The New York State Department of Taxation and Finance (the Department) recently released an advisory opinion analyzing the proper characterization and sourcing of various revenue streams derived from the facilitation of online trading activities. Petition No. C080222A, TSB-A-11(8)C (July 12, 2011).  Relying on our old friends, Deloitte & Touche, LLP, TSB-A-02(3)C (Apr. 18, 2002); Ins. Servs. Offices, Inc., TSB-A-99(16)C (Apr. 7, 1999); and New York Merchantile Exch., TSB-A-00(15)C (Apr. 18, 2002), the opinion represents the Department’s growing trend to expand the category of “other business receipts,” to source receipts on a market rather than on a cost-of-performance basis.

In the opinion, the Parent is a Delaware corporation headquartered in New York. It owns and operates an Internet-based platform (Exchange) that serves as a marketplace for over-the-counter (OTC) global futures markets. Although the Parent is not a registered broker-dealer, the Exchange serves as a marketplace for buyers and sellers of certain commodities contracts, financial contracts, and other derivatives contracts in futures and OTCs to meet and execute trades on a real-time basis. All of the Parent’s property and equipment associated with the Exchange is located outside of New York, and all of the clearing administration for the OTC is performed outside of New York. In addition to the Parent’s activities, its affiliates generate receipts from various transactions, including open outcry trading, digital auction, flat monthly subscriptions, and trades executed with the assistance of interdealer brokers.

New York consistently has determined that receipts received from electronic transmissions, access to Internet databases, products offered through the Internet, and other online fees such as debit card processing fees, are properly characterized as “other business receipts” sourced to the location of the customer. In this opinion, the receipts at issue can generally be put into three categories: 

  1. Fees derived from pure electronic facilitation of trading activities, such as electronic trade confirmation fees and charges to access trading data generated by the Exchange.
  2. Fees derived from interdealer trading or other trading activities that involve the expertise of individuals, which are fees associated with trading services and advice facilitated by a “live” broker.
  3. Brokerage commissions earned by a registered broker-dealer. 

Under the first category, the Department determined that all of the receipts generated by the Parent and its affiliates from electronic trading activities, such as fees derived from electronic trade confirmations, commissions earned on trades executed via the Parent’s electronic trading platform, and fees generated from the provision of data, were “other business receipts” and should be sourced to the location of the customer (or their mailing address). The Department relied heavily on the principles of New York Merchantile Exchange (monthly subscription fees to access market data treated as “other business receipts,” sourced to the location of modems and transmission equipment), Insurance Services Offices, Inc. (fees received from a subscriber’s right to access intangible databases constituted other business receipts, sourced to the location of modems and transmission equipment), and Deloitte & Touche, LLP (receipts from online processing of gift certificates and gift cards deemed “other business receipts,” sourced based on the location of the customer).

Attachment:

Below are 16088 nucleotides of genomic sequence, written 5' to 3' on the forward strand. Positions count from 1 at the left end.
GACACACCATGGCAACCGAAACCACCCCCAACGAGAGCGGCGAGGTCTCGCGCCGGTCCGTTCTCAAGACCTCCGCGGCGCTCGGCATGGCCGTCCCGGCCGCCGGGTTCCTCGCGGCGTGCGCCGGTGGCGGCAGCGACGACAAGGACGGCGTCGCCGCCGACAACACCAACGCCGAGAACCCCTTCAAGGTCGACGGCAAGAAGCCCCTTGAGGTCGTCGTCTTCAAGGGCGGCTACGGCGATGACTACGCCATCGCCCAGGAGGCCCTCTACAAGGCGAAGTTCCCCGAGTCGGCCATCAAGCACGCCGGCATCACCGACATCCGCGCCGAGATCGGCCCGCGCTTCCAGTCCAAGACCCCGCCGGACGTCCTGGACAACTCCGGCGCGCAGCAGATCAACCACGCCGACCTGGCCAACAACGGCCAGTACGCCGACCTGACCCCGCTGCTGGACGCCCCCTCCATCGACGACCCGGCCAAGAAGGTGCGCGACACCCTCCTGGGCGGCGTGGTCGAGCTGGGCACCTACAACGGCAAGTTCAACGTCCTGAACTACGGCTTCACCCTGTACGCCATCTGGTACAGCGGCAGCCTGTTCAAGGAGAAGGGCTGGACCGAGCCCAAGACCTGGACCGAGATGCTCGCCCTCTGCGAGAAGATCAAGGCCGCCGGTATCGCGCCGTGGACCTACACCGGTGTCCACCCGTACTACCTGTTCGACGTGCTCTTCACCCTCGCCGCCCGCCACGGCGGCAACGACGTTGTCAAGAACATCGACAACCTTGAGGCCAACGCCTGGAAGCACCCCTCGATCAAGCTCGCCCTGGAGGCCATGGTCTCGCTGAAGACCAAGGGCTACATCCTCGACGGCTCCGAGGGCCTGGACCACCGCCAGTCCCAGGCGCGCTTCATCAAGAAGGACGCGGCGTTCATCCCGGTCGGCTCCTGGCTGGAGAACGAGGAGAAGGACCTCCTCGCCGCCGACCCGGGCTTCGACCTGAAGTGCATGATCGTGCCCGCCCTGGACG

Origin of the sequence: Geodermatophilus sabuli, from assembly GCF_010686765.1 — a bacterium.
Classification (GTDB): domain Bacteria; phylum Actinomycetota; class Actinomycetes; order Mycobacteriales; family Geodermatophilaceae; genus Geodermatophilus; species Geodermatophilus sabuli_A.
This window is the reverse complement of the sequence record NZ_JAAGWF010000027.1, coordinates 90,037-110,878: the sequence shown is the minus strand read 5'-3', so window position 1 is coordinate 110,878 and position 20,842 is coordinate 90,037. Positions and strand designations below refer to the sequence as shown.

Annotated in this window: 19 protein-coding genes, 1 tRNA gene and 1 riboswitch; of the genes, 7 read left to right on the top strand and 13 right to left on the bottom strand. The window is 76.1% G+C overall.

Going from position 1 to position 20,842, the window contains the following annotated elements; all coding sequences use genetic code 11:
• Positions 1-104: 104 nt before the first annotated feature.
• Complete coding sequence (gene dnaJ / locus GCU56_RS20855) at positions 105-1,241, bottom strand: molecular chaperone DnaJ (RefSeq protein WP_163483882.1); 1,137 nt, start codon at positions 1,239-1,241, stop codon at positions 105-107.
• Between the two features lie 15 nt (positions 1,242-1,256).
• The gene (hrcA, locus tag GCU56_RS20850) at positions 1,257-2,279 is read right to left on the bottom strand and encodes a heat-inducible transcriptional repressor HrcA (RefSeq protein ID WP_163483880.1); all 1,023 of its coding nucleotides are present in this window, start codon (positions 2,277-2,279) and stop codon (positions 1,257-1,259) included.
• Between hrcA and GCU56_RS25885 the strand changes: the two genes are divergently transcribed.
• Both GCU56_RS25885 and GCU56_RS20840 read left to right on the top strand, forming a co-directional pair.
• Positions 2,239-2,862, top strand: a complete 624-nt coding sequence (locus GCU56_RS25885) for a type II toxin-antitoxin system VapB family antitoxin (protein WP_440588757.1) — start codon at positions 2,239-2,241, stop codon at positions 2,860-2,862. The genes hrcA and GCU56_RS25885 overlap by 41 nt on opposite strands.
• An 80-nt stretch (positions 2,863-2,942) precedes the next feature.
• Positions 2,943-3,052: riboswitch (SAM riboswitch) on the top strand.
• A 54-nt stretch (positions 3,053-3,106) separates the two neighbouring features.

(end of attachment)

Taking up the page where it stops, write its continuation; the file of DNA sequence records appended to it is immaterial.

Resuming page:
The Affiliate’s commissions for open outcry transactions were sourced to the location of the physical trading floor in New York, and the interdealer broker fees and voice brokerage fees were sourced to the location of the representative who facilitated the trades. The Department drew a distinction between the first and second category of receipts because an actual representative, as opposed to an electronic system, facilitated and provided expertise in executing the trades. The Department concluded that these activities constitute services that must be sourced to the location where the transactions took place.  

The Department relied on the special apportionment rules available to registered broker-dealers and concluded that revenue generated from the digital auction business, revenue received for the execution of purchase and sale orders, and trading commission receipts were brokerage commissions. Pursuant to N.Y. Tax Law § 210.3(a)(9), brokerage commissions are treated as service receipts that are sourced to the location of the counterparty or customer responsible for paying for the commission.

With the release of this advisory opinion, it is clear that the Department will apply the principles of New York Merchantile Exchange, Insurance Services Offices, Inc., and Deloitte & Touche LLP to a broad range of electronic commission receipts.  Taxpayers should take note of the Department’s revised characterization of electronic trading activities and be aware of the Department’s propensity to apply a market approach to receipts from activities that may arguably constitute service receipts.